Post-Covid outlook from ANZ IT leaders reveals accelerated investment in cloud migration
A new study has revealed the Covid-19 pandemic has accelerated business continuity investments in cloud migration and productivity tools.
The global study from LogicMonitor shows 65% of Australia/New Zealand-based IT leaders experienced initial disruptions or outages with their software, productivity, or collaboration tools as a result of shifting to remote work in the first half of 2020, well above the global average of 54%.
It found 23% of global IT leaders say they are investing in artificial intelligence and machine learning.
Australia/New Zealand IT leaders were more likely to invest in artificial intelligence and machine learning (26%) in response to remote work than their counterparts in US/Canada (23%) or the UK (19%).
Out of the three regions surveyed, Australia/New Zealand had the lowest percentage (32%) of workloads housed on-prem prior to COVID-19, compared to US/Canada (35%) and UK (38%).
Australia/New Zealand IT professionals expect the percentage of workloads housed on-premises to decrease to 24% by 2025 as a result of COVID, compared to global estimates of 22%, the study found.
The Evolution of IT report, found that 84% of global IT leaders are responsible for ensuring their customers’ digital experience, but nearly two-thirds (61%) do not have high confidence in their ability to do so. LogicMonitor’s research found that more than half (54%) of IT leaders experienced initial IT disruptions or outages with their existing software, productivity, or collaboration tools as a result of shifting to remote work in the first half of 2020.
Overall, 70% of IT professionals are finding it challenging to adapt to their new responsibilities of supporting a remote workforce. Respondents report significant concerns relating to security and stability; specific challenges experienced include the struggle to deal with outages remotely, and the network strain from the increase in remote employees using IT systems. These concerns represent a serious threat to the ability to deliver seamless digital experiences that consumers increasingly demand.
“Maintaining business continuity is both more difficult and more important than ever in the era of COVID-19,” says Kevin McGibben, CEO and President of LogicMonitor.
“IT teams are being asked to do whatever it takes — from accelerating digital transformation plans to expanding cloud services — to keep people connected and businesses running as many offices and storefronts pause in-person operations," he says.
"Our research confirms that the time is now for modern enterprises to build automation into their IT systems and shift workloads to the cloud to safeguard IT resiliency.”
While LogicMonitor’s new study found that 86% of companies have a business continuity plan in place prior to COVID-19, 12% of respondents have minimal or no confidence at all in their organisation’s plan to withstand an unanticipated crisis. Only 35% of respondents feel very confident in their plan.
IT decision makers also expressed overall reservations about their IT infrastructure’s resilience in the face of a crisis. Globally, only 36% of IT decision makers feel that their infrastructure is very prepared to withstand a crisis. And while a majority of respondents (53%) are at least somewhat prepared to take on an unexpected IT emergency, 11% feel they are minimally prepared or believe their infrastructure will collapse under pressure.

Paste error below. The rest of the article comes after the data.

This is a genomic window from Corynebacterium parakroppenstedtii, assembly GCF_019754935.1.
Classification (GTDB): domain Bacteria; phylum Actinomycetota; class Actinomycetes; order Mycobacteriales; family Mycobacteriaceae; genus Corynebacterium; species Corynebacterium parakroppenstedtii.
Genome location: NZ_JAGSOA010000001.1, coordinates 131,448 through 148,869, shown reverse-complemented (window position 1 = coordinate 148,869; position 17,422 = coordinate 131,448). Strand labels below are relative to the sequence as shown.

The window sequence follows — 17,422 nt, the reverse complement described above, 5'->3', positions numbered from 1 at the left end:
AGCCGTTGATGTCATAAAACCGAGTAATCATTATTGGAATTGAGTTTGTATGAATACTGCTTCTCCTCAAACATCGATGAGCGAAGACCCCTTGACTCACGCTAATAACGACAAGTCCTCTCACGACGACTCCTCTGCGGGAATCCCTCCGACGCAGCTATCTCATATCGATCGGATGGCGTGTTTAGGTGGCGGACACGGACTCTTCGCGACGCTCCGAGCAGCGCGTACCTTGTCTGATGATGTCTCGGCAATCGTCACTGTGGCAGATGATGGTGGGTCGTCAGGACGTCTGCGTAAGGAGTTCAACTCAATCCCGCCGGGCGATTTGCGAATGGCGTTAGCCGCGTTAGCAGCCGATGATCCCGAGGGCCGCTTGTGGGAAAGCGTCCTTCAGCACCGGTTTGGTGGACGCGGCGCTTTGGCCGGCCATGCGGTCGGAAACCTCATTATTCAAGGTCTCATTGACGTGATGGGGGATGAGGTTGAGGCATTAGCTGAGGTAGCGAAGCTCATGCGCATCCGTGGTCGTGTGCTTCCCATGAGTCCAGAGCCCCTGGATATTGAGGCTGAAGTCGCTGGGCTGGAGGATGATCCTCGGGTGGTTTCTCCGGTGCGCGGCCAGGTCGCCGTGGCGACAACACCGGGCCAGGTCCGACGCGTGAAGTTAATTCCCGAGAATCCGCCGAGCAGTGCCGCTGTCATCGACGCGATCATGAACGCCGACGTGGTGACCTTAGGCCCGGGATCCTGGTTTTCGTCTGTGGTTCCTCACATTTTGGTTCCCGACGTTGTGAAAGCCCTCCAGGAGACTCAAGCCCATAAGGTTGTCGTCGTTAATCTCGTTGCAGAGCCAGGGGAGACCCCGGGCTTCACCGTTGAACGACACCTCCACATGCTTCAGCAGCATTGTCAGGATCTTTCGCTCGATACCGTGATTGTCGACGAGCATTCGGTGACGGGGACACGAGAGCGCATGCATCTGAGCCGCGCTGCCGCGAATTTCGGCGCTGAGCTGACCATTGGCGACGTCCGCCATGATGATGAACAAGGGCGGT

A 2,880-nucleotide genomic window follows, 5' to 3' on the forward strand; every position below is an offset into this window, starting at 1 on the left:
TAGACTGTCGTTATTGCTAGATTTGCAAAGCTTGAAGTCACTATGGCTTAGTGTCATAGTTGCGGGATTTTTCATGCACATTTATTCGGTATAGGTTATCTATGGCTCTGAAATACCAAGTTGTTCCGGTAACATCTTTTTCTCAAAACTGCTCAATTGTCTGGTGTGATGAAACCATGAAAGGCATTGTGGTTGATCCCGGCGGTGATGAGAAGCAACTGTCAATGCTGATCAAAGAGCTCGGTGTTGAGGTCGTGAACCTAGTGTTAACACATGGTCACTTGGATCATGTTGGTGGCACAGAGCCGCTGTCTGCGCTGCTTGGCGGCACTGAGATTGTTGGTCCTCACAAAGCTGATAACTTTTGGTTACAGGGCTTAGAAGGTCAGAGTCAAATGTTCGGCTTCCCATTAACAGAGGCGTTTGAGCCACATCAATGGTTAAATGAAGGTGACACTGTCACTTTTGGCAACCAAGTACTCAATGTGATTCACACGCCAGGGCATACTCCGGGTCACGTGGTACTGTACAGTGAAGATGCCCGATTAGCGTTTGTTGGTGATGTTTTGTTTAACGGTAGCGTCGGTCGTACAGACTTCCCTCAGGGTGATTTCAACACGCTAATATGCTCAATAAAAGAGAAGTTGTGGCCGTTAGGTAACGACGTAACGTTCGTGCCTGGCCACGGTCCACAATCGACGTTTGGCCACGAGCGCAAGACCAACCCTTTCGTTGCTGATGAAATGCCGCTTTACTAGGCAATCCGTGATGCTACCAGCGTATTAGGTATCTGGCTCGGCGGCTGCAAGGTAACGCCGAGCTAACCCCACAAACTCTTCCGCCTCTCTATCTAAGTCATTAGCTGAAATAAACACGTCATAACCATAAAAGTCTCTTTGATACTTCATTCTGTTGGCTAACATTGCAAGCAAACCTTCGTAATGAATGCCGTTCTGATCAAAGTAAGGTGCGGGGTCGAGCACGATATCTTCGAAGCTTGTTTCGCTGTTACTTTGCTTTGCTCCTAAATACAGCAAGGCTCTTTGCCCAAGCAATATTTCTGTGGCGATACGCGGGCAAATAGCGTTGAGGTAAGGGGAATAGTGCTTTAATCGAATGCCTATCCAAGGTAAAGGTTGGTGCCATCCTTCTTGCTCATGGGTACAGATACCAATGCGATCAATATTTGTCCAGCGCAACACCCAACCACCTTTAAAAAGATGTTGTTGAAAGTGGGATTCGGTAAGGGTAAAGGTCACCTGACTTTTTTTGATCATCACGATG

Overall, 35% of organisations are investing additional funds in IT infrastructure monitoring, and 23% are investing in artificial intelligence and machine learning as ways to better cope with company-wide remote work policies.
The survey identified that 91% of respondents are working remotely and a full 78% said their entire company is working remotely. Indeed, 87% of IT leaders report COVID-19 is driving the need to work from home, which in turn is accelerating their migration to the cloud.
Prior to COVID-19, IT professionals said 65% of their workload was in the cloud. However, just six months later, that number increased to 78%. With this in mind, 74% think it will take five years or less for more than 95% of all workloads to run in public, private, and hybrid cloud environments.
While cloud migrations and usage soars, on-premises IT workloads are experiencing a substantial decline due perhaps in part to the global pandemic. Pre-COVID-19, 35% of workloads were housed on-premises. Now, IT professionals expect on-premises workloads to decrease to 22% by 2025.
The benefits of IT automation have become increasingly clear in the first half of 2020: 50% of IT leaders who have a “great deal of automation” within their IT department also say they’re very confident in their ability to maintain continuous uptime and availability during a crisis.
While the vast majority of IT decision makers (88%) say there has been a greater focus on automation in their department over the past three years, an even greater majority, 94%, say they expect this focus on automation to increase in the coming three years.
In more normal times, IT leaders see automation as a business enabler that allows them to operate more efficiently and focus on innovating rather than keeping the lights on. 74% of IT leaders say they employ intelligent systems like artificial intelligence and machine learning to provide insight into the performance of their IT infrastructure. And 93% of IT leaders say automation is worthwhile because it allows IT leaders and their teams to focus on more strategic tasks and initiatives.
However, although some IT professionals fear job loss due to automation, others view it as a saving grace when faced with the spectre of pandemic-related layoffs or budget cuts. Nearly three quarters (72%) of IT leaders believe that the automation of IT tasks would enable their department to operate effectively in the case of staff reduction.